WASHINGTON (Reuters) - The government charged two former executives of Franklin Bank Corp, a Houston-based lender founded by a mortgage bond pioneer, with a fraudulent scheme to conceal how badly the bank was doing during the height of the financial crisis.
The U.S. Securities and Exchange Commission on Friday said former Franklin chief executive Anthony Nocella and the bank’s former chief financial officer, J. Russell McCann, inflated the bank’s reported earnings and tried to conceal its loan quality during the second half of 2007.
Franklin Bank eventually filed for bankruptcy in November 2008.
The bank was founded by Lewis Ranieri, who is sometimes called “the father of securitization” for popularizing mortgage-backed securities in the 1980s, while he was at Salomon Brothers Inc.
“Nocella and McCann used the loan modification scheme like a magic wand to change non-performing loans into performing assets,” said Robert Khuzami, director of the SEC’s division of enforcement.
“Their disclosure and accounting tricks misled investors into believing that Franklin was outperforming other banks during the height of the financial crisis.”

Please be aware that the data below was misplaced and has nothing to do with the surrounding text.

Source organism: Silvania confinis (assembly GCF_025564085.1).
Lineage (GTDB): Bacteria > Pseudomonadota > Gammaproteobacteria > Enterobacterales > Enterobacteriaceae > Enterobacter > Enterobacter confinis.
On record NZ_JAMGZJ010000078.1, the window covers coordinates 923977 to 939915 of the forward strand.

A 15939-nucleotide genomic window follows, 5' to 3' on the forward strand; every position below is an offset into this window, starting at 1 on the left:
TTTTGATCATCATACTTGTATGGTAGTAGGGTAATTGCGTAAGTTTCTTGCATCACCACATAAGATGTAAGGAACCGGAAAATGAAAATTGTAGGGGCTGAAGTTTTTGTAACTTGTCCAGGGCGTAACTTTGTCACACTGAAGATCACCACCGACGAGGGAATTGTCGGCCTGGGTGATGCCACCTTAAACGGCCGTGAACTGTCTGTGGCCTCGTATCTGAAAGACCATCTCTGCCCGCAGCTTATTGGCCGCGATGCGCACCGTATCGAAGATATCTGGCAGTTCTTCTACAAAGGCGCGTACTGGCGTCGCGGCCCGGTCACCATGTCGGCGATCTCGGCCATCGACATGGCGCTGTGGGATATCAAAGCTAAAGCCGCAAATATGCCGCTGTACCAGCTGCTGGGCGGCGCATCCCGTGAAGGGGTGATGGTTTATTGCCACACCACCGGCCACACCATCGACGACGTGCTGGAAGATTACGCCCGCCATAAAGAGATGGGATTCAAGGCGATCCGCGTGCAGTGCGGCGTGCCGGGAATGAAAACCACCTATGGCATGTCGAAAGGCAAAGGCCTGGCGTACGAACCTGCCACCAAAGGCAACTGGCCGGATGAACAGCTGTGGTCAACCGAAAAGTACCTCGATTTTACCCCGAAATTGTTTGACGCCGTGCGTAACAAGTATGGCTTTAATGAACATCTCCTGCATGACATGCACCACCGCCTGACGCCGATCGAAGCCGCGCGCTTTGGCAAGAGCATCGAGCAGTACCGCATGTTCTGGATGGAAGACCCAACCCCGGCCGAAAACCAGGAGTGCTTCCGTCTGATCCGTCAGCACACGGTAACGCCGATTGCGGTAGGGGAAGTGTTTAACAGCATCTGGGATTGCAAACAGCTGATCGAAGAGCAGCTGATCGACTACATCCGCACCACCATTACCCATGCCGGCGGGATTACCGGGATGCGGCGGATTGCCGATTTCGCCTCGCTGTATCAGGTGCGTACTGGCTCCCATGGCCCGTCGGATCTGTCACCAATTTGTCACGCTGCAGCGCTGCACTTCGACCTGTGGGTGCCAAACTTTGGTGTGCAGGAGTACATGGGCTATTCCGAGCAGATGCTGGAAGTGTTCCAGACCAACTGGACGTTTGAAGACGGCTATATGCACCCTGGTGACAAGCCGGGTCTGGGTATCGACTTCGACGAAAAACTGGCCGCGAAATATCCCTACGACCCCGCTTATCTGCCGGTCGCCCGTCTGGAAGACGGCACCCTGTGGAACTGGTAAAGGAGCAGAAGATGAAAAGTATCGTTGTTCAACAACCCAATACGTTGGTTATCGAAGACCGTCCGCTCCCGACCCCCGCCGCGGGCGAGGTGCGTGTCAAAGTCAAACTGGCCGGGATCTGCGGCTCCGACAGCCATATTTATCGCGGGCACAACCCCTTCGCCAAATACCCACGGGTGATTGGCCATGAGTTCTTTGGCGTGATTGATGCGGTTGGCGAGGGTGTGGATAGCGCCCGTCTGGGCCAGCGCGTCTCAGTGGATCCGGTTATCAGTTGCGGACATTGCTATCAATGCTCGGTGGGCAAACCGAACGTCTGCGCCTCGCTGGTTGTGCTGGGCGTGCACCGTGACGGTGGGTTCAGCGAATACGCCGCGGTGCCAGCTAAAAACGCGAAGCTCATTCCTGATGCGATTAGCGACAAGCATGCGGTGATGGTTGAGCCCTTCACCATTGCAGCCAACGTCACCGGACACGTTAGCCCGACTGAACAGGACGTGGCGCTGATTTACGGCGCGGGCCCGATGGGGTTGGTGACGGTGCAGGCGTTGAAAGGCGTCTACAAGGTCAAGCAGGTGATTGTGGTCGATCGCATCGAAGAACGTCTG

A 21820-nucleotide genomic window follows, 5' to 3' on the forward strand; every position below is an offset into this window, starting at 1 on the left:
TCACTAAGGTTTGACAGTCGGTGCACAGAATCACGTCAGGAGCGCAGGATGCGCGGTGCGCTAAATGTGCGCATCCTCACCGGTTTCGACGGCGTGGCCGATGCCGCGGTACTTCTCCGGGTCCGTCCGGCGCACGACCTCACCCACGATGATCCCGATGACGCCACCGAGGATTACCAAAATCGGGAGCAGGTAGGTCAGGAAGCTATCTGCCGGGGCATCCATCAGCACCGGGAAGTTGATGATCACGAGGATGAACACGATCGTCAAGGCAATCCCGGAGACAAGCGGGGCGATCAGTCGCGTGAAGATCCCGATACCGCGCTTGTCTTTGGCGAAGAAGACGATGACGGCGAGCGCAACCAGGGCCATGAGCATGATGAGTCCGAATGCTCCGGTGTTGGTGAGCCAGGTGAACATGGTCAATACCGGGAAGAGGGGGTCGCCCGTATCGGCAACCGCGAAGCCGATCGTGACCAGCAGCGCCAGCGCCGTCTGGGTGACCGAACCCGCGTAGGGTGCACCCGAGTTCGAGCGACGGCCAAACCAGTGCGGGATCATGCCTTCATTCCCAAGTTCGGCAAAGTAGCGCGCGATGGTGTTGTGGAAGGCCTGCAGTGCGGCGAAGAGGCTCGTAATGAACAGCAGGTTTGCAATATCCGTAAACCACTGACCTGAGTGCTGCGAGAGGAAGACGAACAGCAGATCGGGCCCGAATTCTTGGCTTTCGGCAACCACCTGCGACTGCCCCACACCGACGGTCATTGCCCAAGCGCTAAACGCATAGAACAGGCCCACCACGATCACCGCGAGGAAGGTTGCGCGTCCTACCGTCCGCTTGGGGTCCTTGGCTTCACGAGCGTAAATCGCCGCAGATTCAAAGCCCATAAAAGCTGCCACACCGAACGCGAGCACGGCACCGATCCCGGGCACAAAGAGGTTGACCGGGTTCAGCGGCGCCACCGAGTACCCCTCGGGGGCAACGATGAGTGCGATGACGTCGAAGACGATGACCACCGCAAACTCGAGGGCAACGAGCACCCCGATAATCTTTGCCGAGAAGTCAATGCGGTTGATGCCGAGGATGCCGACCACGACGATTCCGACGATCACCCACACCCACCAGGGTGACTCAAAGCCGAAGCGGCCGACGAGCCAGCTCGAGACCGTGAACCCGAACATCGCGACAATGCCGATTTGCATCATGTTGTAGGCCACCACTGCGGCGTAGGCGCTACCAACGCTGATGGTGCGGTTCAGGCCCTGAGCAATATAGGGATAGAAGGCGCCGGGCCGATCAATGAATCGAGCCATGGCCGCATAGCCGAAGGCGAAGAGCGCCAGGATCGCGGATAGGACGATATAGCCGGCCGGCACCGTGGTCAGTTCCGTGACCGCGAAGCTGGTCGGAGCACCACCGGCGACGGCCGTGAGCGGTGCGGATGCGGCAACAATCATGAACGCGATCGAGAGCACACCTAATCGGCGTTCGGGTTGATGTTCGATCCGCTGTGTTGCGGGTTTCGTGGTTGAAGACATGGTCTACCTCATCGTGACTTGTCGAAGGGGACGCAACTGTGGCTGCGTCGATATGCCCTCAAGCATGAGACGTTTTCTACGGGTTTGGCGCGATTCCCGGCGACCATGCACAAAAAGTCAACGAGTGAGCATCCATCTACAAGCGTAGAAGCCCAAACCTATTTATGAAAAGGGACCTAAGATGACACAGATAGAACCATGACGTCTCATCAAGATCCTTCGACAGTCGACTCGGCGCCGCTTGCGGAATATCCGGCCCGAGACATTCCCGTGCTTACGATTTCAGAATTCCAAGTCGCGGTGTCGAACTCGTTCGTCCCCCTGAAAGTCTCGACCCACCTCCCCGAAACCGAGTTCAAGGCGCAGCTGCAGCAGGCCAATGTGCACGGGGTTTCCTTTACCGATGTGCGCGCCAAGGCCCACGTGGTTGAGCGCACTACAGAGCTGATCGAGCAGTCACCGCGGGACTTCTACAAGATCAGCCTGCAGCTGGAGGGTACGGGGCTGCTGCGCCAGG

In three schemes, Nocella and McCann said loans that were delinquent or non-performing were actually performing, concealing $11 million in non-performing single-family residential loans and $13.5 million in non-performing residential construction loans.
Because of the scheme, Franklin overstated its third-quarter net income in 2007 by 317 percent, and its earnings by 77 percent.
The SEC filed its complaint in the U.S. District Court for the Southern District of Texas late on Thursday. It seeks financial penalties, permanent injunctive relief, and officer and director bars against Nocella and McCann.
It also wants them to give back any bonuses they got, under a law that allows for “clawbacks” of executive bonuses if the company must later restate its earnings.
Reporting by Anna Yukhananov; Editing by Lisa Shumaker